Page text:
Two days later I was contacted by the soul band's guitar player, a northern Englishman called Joel. I went round to his flat and chatted for about an hour. He lived in a shoebox of a studio flat in Sukhumvit soi 4. He explained that he had an American singer, an Aussie bass player and an Aussie sax player. They were also looking for a trumpet player. I met Joel and the singer, a guy called Rik, at the Warbler the next day and they told me that they had spent the last 6 months putting this band together.

I auditioned for them that Sunday and this time, passed with flying colours. Everyone in the band worked well together and seemed to get along really well. About a week later, we auditioned a Welsh trumpet player called Chris, who was fantastic. He was a great trumpet player and, apart from that, he could sing and play the piano. After about 4-6 weeks rehearsing, we were ready for our first gig.

The only thing we had to do was to come up with a name for the band. I remember we were scratching our heads for ages about this. Then I had an idea. Our bass player Andre, used to object to people referring to bargirls as whores, as he felt this was a derogatory term. He preferred to call them his associates. That, I thought, HAS to be the name of the band: The Associates.

At that time, we were mainly playing Sunday nights at The Warbler. We were really getting our sound together until a showdown occurred. Chris had started showing signs of unprofessional behaviour leading up to this point. He would turn up late to rehearsals and leave early. I remember on one occasion he brought a bargirl along to the studio. He even came up with the idea of bringing a troupe of katoeys to our gigs as backing singers and would we like to audition them? Christ Almighty, things were getting out of hand! As any professional or semi-professional musician will tell you, the rehearsal room is for band members only. Anyone coming in who is not a band member is usually there for a reason; taking photos or videos of the band or someone coming in to check out the band who is interested in booking you for a function and only has a day or two in Bangkok on a Monday or Tuesday and doesn't have time to watch you play a gig at the weekend – but bargirls and katoeys! What next, performing seals and fire-eaters!!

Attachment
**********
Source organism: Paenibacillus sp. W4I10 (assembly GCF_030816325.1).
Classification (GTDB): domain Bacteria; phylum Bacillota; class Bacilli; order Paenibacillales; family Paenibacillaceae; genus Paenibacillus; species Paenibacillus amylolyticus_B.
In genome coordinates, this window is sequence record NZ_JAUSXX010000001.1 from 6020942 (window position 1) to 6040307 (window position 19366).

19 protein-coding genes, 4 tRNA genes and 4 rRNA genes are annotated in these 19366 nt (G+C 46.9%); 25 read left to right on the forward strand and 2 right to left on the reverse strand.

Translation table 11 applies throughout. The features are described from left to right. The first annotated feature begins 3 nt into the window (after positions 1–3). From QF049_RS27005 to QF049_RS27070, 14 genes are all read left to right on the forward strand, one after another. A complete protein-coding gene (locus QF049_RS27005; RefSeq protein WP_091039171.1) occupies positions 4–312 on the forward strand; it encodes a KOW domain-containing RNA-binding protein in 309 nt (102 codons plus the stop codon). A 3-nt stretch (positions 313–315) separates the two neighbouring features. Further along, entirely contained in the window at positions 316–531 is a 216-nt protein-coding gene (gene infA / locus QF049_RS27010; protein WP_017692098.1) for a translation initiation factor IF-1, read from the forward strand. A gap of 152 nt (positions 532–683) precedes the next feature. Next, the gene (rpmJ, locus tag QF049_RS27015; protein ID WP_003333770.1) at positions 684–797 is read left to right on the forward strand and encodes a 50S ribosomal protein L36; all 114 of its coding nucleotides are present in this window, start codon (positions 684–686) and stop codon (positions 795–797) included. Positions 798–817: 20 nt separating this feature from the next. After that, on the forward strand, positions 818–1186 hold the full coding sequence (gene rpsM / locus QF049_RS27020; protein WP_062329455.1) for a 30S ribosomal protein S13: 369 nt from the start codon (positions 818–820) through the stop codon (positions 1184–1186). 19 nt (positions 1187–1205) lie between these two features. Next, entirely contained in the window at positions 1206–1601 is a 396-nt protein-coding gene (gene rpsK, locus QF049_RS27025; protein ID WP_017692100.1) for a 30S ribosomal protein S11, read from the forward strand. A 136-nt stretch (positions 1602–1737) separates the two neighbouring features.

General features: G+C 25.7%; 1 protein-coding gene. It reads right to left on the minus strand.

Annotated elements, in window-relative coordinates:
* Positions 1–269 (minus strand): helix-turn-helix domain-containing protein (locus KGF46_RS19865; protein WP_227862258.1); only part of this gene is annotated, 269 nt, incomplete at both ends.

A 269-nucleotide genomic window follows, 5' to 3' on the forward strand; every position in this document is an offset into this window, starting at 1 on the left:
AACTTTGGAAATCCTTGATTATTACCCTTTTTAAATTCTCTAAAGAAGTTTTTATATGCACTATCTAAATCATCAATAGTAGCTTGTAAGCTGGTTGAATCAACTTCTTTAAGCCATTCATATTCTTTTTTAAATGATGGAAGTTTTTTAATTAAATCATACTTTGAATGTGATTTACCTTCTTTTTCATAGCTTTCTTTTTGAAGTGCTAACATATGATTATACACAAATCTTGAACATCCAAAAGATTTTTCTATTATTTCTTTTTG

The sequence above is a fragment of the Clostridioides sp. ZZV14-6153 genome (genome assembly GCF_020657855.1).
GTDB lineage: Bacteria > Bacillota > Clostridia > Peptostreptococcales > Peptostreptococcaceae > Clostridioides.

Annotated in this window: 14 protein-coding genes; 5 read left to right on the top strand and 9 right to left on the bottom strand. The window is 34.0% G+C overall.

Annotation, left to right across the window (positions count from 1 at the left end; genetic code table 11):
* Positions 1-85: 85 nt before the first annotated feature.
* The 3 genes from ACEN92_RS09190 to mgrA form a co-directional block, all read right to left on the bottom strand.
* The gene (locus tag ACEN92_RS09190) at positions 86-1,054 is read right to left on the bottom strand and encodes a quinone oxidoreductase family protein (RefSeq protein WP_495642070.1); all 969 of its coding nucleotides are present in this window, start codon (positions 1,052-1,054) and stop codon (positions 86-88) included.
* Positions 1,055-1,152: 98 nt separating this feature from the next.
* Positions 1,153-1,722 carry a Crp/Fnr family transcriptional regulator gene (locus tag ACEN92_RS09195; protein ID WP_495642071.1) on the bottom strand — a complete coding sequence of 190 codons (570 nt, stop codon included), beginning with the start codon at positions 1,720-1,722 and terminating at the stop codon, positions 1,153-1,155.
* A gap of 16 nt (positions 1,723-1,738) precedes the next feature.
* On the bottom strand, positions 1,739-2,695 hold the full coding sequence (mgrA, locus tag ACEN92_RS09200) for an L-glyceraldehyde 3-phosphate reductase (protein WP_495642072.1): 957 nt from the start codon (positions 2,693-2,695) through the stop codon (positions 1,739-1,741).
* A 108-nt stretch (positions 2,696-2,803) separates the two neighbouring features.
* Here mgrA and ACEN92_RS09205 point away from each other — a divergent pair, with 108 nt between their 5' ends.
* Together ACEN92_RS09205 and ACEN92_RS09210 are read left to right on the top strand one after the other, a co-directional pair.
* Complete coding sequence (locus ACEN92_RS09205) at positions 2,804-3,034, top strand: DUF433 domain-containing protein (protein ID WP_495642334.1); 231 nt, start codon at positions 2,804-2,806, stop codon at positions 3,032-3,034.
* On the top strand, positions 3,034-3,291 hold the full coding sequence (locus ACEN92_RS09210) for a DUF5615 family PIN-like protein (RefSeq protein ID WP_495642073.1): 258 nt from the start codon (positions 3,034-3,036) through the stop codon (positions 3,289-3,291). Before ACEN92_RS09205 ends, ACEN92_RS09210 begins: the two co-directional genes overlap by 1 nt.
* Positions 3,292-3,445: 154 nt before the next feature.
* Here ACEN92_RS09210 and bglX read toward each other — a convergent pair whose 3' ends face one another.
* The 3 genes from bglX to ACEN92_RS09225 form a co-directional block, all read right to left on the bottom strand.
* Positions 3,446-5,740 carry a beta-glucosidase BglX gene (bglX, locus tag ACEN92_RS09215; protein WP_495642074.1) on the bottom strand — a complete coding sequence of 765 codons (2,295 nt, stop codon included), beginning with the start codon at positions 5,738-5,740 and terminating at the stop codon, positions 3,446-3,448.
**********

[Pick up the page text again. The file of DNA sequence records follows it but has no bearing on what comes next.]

Anyway, back to the showdown. We had just finished playing at The Warbler one night and I was onstage packing up my cymbals and snare drum, when our katoey-loving trumpet player approached me with tears in his eyes. All he said was "please email me and keep me informed". Now I knew he was off to the UK for 10 days Christmas holiday, but what I didn't know was that Joel had just indirectly fired him. Joel was not the most diplomatic person (like many Northerners) and had decided to invite an English trumpet player that night to The Warbler. After we had finished playing, he then introduced the English trumpet player to Chris and said "Chris, this is our new trumpet player, you can play keyboards if you want." Now, there are ways of sacking people, and wasn't one of them. So that was the end of Chris.

In the New Year, The Associates was about to enter it's golden period. We played nearly every farang-friendly venue in Bangkok; Check-In 99 between Sukhumvit sois 7 and 9, another venue that employed a less handsome Thai dwarf sitting outside (more about that venue in my next submission), The Blue Wave (which is now Bully's), Noriega's in Silom soi 4 (one of the only straight venues in that soi), The Irish Exchange in soi Convent (now Molly Malone's), O'Reilly's in Silom Road. We also had a 3 month contract at Brown Sugar every Friday and Saturday, followed by Sundays at The Warbler. Things were really cooking.

To be continued…

Stickman's thoughts:

The mention of Warbler brings back memories. I probably saw you lot play. And if you had a contract at Brown Sugar you must have been reasonably good.